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The New York Times puts out another article attacking the inclusion of the notorious "sixteen words" in the 2003 State of the Union address that the Bush administration long ago conceded should not have been in the speech. These 16 words started the CIA on its mission to discredit George Bush by sending its partisan, spook spouse and former Ambassador Joseph Wilson, to Niger for a couple of drinks with the country's Prime Minister. On his return and oddly unencumbered by the normal non-disclosure agreements that the CIA requires for other contractors, he leaked his impressions through Nicholas Kristof at the Times and Walter Pincus at the Washington Post before writing an op-ed under his own name, declaring that Bush had lied about uranium sales to Iraq.
Once again, Eric Lichtblau and the NYT rehash this issue, and once again, they handle it dishonestly:
A high-level intelligence assessment by the Bush administration concluded in early 2002 that the sale of uranium from Niger to Iraq was "unlikely" because of a host of economic, diplomatic and logistical obstacles, according to a secret memo that was recently declassified by the State Department.
Among other problems that made such a sale improbable, the assessment by the State Department's intelligence analysts concluded, was that it would have required Niger to send "25 hard-to-conceal 10-ton tractor-trailers" filled with uranium across 1,000 miles and at least one international border.
The analysts' doubts were registered nearly a year before President Bush, in what became known as the infamous "16 words" in his 2003 State of the Union address, said that Saddam Hussein had sought significant quantities of uranium from Africa.
Lichtblau even gets a quote from Joe Wilson himself at the end of the article, but Lichtblau's framing highlights the dishonesty at the heart of this article and Wilson's three-year passion for attacking the Bush administration:
Mr. Wilson said in an interview that he did not remember ever seeing the memo but that its analysis should raise further questions about why the White House remained convinced for so long that Iraq was trying to buy uranium in Africa.
"All the people understood that there was documentary evidence" suggesting that the intelligence about the sale was faulty, he said.
Once again, the Times conflates two different questions and in doing so misrepresents the intelligence that both the British and Wilson himself found. The first question, which prompted this release of material, is whether the Nigeriens were likely to sell and transport uranium to Iraq. The second question is whether Saddam Hussein was still making the attempt to buy uranium at all, from Niger as well as anywhere else. All of Iraq's uranium had been sealed by the UNSCOM team and was out of Saddam's reach, at least while UNSCOM remained in Iraq. Had Saddam sought uranium from any other source, it would prove that Saddam intended to rebuild his WMD nuclear program.
It really shouldn't be that difficult to figure out that the two questions are not mutually exclusive, and that they mean two very different things. Joe Wilson found that out himself and reported it to the CIA, as the Senate Select Committee on Intelligence determined in 2004:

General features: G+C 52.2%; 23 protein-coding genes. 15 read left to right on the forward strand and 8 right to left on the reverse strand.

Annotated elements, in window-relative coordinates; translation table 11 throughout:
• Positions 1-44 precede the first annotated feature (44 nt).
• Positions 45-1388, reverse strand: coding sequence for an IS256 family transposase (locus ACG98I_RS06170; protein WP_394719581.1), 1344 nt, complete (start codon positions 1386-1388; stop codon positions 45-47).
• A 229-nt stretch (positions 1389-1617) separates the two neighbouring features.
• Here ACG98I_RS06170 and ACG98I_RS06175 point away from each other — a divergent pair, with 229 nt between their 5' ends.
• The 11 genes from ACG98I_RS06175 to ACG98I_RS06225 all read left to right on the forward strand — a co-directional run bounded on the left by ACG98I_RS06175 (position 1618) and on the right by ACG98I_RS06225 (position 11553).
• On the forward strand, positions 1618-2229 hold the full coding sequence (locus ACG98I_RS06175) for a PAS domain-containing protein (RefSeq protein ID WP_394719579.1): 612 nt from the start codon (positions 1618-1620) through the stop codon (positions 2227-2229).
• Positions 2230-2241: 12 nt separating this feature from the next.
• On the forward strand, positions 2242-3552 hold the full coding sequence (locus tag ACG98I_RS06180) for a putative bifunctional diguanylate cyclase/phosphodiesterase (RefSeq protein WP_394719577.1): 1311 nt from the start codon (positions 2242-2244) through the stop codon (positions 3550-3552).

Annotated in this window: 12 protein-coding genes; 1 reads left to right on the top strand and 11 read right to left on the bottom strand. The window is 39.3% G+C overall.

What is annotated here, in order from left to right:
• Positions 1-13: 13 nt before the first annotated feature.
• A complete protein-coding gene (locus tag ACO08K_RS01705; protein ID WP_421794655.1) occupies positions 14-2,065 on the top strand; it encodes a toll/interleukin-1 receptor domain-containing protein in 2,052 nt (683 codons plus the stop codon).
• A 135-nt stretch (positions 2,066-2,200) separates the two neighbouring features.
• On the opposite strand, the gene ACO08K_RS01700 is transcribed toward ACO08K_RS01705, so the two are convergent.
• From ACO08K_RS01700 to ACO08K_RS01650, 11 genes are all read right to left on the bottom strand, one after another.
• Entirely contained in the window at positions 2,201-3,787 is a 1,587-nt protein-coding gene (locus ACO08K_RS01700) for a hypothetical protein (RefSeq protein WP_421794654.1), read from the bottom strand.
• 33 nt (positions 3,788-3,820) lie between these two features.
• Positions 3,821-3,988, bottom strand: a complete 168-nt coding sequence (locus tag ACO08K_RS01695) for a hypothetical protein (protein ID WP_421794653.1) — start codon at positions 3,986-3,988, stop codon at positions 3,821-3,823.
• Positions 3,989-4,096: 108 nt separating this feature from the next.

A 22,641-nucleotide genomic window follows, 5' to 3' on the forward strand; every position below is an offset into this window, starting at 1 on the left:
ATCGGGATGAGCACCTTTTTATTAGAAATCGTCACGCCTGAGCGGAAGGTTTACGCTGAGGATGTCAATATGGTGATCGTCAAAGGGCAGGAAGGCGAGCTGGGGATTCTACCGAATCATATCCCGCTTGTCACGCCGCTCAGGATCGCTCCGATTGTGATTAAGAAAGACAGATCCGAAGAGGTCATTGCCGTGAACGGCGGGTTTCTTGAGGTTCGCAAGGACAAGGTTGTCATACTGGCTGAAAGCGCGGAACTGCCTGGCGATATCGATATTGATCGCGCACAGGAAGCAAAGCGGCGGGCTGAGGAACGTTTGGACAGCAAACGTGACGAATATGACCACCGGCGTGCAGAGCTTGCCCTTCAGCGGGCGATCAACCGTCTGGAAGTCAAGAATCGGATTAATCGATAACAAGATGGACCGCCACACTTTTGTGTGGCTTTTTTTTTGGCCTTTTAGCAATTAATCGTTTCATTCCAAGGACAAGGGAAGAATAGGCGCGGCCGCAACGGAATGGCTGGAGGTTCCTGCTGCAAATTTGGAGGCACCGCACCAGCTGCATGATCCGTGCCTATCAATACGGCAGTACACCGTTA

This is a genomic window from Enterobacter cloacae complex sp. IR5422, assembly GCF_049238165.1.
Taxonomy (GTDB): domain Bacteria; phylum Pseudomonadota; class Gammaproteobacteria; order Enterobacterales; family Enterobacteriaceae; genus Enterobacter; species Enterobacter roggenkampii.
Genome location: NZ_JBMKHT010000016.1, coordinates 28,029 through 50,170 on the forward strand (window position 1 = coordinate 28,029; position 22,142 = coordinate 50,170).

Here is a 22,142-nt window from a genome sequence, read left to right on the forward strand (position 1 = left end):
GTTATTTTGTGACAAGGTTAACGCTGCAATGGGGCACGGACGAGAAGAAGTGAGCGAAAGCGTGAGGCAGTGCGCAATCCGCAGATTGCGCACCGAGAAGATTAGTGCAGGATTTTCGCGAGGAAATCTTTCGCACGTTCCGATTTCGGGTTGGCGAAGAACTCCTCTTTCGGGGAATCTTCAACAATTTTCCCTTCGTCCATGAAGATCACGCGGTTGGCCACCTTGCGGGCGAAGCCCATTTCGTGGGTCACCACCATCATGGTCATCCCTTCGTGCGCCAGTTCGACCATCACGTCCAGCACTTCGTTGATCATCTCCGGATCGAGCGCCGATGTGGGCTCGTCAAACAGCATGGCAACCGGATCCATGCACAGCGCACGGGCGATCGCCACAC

[Wilson's] intelligence report indicated that former Nigerien Prime Minister Ibrahim Mayaki was unaware of any contracts that had been signed between Niger and any rogue states for the sale of yellowcake while he was Prime Minister (1997-1999) or Foreign Minister (1996-1997). Mayaki said that if there had been any such contract during his tenure, he would have been aware of it. Mayaki said, however, that in June 1999,(REDACTED) businessman, approached him and insisted that Mayaki meet with an Iraqi delegation to discuss "expanding commercial relations" between Niger and Iraq. The intelligence report said that Mayaki interpreted "expanding commercial relations" to mean that the delegation wanted to discuss uranium yellowcake sales. The intelligence report also said that "although the meeting took place, Mayaki let the matter drop due to the UN sanctions on Iraq."
As has been discussed many times in the past, the Nigeriens only export four commodities: livestock, cowpeas, onions, and uranium -- and only one of those would require secret negotiations with Saddam's Iraq. Mayaki told Wilson that he was sure that Saddam was trying to procure another source for uranium and declined to meet with the Iraqi delegation.
That showed the CIA assessment to be accurate -- that an actual sale of uranium from Niger to Iraq would be unlikely to proceed. However, it also showed that Saddam Hussein, as late as 1999, continued in his efforts to procure uranium to replace that which UNSCOM had confiscated. Why would Saddam need uranium? The only reason was to restart his moribund nuclear-weapons program.
Reread the opening paragraphs from Lichtblau again. He deliberately varies from one question to the other as if the two have an identical meaning. It's the same trick employed in Wilson's original op-ed; both start off by talking about the fact that no sale had been completed -- a true statement -- and then substitute that for no attempt to purchase uranium had been made, a complete falsehood that Wilson's own report proves.
Bush, in fact, turned out to be correct in his "sixteen words," a fact not lost on British intelligence, who have all along insisted that Saddam had tried to buy uranium, and not just from Niger. The SSCI report makes this dodge very transparent, but the Paper of Record never bothers to research its findings whenever reporting on this subject.Sphere It View blog reactions
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